First Corinthians 6:12-20
The Temple Of The Holy Spirit

Authored By Rev. Takao Kiyohiro, Tokyo, Japan

1.  Today is the Lord's Day for the celebration of the coming of the Holy Spirit.  This day is celebrated as a remembrance of that day when the Holy Spirit descended ten days after the ascension of Christ upon the disciples who were assembled together in prayer and as a remembrance of that day when the church was born.  The event of the coming of the Holy Spirit is recorded in Acts two.  We will not get into that particular event today. Please read it on your own.  There is just one thing at this text I would like you to keep before your hearts concerning  the circumstances of the birth of the church, which is that, when the first disciples assembled together they did not invent a thing for the church.  Those who assembled together did not conveniently found a church.  God had the initiative in leadership.  God assembled the disciples, poured out [His] Spirit, and created the church.  It is the same even in today's church at the end of the twentieth century.  Even today God is calling people, gives faith, pours out His Spirit, makes us one, and provides guidance.  Everywhere you look there are groups of broken sinners.  But in the invisible dimension we are the body of Christ which is according to the Spirit of God and which was created by God.  So, even individual believers are not just persons who are placing their faith particularly in Christianity  from among the various kinds of other religions.   In today's passage the Bible says the following:  "Don't you know your body is a temple in which the Holy Spirit dwells, which you received from God and you are no longer your own?," (verse nineteen).  Actually, similar words appear in chapter three and verse sixteen.  "Don't you know you are the temple of God and the Spirit of God is living inside of you all?," (3:16).  In this case what we are calling the temple of God was the entire body of the church.  Furthermore, in this passage of chapter six, individual believers in the church who are the temple of God are said to be temples in which the Spirit of God lodges.  Therefore, from this we could derive one of the definitions on [what] the faith life [is]; for, a definite understanding is recorded here on what a believer is.  What is the faith life?  It is nothing but "to live as a temple in which the Holy Spirit dwells."  It is possible to express the faith life in several terms, but today I would like you to look especially on this phrase "the temple in which the Holy Spirit dwells." Church members, seekers, and even first time attenders, as persons gathered for worship on Pentecost 1998, I would like to alert you without fail to this matter [of the temple of the Holy Spirit].  So, what is this living as the temple of the Holy Spirit about?  Today, I'd like to deepen our understanding together on this particular topic.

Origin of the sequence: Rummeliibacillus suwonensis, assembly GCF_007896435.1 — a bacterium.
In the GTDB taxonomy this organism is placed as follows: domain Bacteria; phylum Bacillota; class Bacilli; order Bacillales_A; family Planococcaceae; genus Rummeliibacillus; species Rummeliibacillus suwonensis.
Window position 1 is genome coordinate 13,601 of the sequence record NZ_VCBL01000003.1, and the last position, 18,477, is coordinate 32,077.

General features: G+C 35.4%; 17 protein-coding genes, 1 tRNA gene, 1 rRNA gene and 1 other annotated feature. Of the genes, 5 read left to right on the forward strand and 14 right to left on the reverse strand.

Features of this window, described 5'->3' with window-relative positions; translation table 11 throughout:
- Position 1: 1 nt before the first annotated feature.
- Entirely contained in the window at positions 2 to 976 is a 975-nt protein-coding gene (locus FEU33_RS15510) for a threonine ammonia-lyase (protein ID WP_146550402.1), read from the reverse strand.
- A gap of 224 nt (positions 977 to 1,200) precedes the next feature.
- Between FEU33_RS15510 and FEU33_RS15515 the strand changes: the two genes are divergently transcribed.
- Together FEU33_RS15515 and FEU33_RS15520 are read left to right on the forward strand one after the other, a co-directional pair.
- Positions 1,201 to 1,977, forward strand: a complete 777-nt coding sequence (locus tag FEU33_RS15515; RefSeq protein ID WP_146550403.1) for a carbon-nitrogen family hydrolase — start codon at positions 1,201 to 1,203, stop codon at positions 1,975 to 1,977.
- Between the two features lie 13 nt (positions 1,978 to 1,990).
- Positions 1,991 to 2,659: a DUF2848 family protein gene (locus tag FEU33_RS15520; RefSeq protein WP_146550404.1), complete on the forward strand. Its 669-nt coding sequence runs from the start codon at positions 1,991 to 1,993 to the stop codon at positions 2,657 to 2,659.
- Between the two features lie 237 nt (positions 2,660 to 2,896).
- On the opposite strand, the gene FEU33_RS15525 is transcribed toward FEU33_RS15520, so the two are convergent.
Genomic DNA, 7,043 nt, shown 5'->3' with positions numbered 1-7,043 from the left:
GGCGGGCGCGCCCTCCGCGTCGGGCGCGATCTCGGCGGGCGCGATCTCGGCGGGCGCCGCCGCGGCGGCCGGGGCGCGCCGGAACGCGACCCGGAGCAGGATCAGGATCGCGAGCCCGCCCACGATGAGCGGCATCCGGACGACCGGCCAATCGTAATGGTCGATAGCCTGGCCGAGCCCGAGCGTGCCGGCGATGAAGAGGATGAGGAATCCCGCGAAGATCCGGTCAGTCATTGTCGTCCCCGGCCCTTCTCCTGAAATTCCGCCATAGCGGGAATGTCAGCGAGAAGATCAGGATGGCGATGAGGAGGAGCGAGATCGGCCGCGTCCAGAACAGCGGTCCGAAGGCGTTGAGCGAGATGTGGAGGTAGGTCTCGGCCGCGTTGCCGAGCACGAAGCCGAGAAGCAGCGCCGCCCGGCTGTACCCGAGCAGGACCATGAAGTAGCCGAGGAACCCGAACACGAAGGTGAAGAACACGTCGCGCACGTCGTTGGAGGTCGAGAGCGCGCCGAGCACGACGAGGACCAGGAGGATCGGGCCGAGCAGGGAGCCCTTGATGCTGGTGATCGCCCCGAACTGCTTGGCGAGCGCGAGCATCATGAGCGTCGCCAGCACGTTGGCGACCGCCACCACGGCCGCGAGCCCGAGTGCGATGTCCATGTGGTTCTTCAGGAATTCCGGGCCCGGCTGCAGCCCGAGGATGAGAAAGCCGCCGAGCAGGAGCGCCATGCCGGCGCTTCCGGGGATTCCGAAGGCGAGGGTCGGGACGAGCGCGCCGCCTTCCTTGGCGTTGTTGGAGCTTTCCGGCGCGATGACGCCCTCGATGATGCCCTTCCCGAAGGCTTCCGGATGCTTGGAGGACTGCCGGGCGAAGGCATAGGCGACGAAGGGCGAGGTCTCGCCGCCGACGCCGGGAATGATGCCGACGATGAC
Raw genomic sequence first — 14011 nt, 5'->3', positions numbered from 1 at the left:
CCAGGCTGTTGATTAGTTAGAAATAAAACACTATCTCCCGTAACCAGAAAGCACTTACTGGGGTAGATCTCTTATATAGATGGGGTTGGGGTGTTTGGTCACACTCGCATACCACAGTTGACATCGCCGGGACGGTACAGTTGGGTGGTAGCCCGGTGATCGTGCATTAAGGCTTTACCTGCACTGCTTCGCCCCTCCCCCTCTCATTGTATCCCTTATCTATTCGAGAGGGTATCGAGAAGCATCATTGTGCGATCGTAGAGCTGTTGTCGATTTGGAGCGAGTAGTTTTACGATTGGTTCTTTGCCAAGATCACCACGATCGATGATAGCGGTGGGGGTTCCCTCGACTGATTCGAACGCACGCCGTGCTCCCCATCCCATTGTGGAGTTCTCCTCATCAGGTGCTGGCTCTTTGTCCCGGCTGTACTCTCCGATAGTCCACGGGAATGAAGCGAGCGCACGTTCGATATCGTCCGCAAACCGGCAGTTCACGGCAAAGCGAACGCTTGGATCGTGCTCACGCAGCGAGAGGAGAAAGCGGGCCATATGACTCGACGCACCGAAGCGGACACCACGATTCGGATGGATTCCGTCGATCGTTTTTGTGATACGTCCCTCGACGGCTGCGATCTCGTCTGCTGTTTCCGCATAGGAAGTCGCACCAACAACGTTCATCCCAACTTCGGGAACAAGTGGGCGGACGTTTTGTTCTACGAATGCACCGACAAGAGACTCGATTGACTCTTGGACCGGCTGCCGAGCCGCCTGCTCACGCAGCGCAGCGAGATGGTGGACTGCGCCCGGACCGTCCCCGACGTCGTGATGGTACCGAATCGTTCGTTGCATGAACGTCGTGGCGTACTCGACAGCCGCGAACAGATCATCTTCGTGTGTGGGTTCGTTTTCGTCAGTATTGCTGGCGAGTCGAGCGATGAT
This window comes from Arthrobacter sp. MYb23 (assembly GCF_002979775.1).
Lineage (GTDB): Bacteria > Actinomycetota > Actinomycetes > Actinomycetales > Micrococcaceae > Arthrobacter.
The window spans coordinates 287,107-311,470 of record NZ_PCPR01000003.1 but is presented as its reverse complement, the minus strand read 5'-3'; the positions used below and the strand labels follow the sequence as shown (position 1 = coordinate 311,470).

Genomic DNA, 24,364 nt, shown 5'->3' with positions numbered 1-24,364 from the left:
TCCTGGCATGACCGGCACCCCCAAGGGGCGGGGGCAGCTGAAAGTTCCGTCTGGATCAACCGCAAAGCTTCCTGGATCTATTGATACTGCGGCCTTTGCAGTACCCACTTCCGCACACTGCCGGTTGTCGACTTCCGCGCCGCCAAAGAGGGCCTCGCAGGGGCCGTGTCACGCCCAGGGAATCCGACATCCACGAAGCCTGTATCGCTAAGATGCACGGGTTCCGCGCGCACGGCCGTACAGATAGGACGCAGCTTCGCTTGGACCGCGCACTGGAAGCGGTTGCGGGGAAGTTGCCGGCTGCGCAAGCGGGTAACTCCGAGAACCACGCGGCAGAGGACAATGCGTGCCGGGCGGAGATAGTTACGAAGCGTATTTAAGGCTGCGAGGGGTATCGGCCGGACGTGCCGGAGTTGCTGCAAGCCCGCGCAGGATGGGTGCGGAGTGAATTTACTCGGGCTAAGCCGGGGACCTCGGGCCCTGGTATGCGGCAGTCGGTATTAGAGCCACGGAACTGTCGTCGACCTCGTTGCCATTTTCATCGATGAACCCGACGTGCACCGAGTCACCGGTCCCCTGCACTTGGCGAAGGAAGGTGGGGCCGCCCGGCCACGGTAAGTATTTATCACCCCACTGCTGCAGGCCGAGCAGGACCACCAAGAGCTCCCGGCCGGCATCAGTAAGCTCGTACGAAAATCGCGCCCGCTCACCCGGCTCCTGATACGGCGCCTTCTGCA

The Christians At Corinth

2.  So, verse nineteen, which I just read you a moment ago, begins with the words "Don't you know....?"  This is the epistle addressed to the church at Corinth.  Therefore, the people of the church at Corinth are living as if they are people who don't know they are the temple of the Spirit of God. What could this possibly mean?  Were they unconcerned with the Spirit which God had given to them?  Are they only thinking of the church as just a group of human beings and have no concern for the dimension related to God?

3.  No, actually it wasn't like that.  Instead, the Corinthians had an interest in the Holy Spirit that went too far.  We understand this clearly as we read this epistle in its entirety.  It appears that they had an especially strong interest in supernatural mystical matters caused by the Spirit.  For example, they had an interest in "tongues" and "prophecy" based on the work of the Spirit, and among other things they had an interest in the healing of illnesses by the power of God, and in deeds with miraculous power. There were persons who looked earnestly for these kinds of gifts of the Spirit and actually, many people had mystical experiences and also there were teachers with the gift of the Holy Spirit.

4.  Paul does not deny such a supernatural manifestation and work of the Holy Spirit or the gift of the Spirit.  Paul touched upon this gift of the Holy Spirit in the twelfth chapter of this epistle.  Since the Spirit of God was given, even if something unfathomable had arisen in the ideas of that time there, it was not really so strange.  They surely knew the Holy Spirit and they knew also about the gift of the Holy Spirit.  But, notwithstanding, Paul says to them, "Don't you know...?"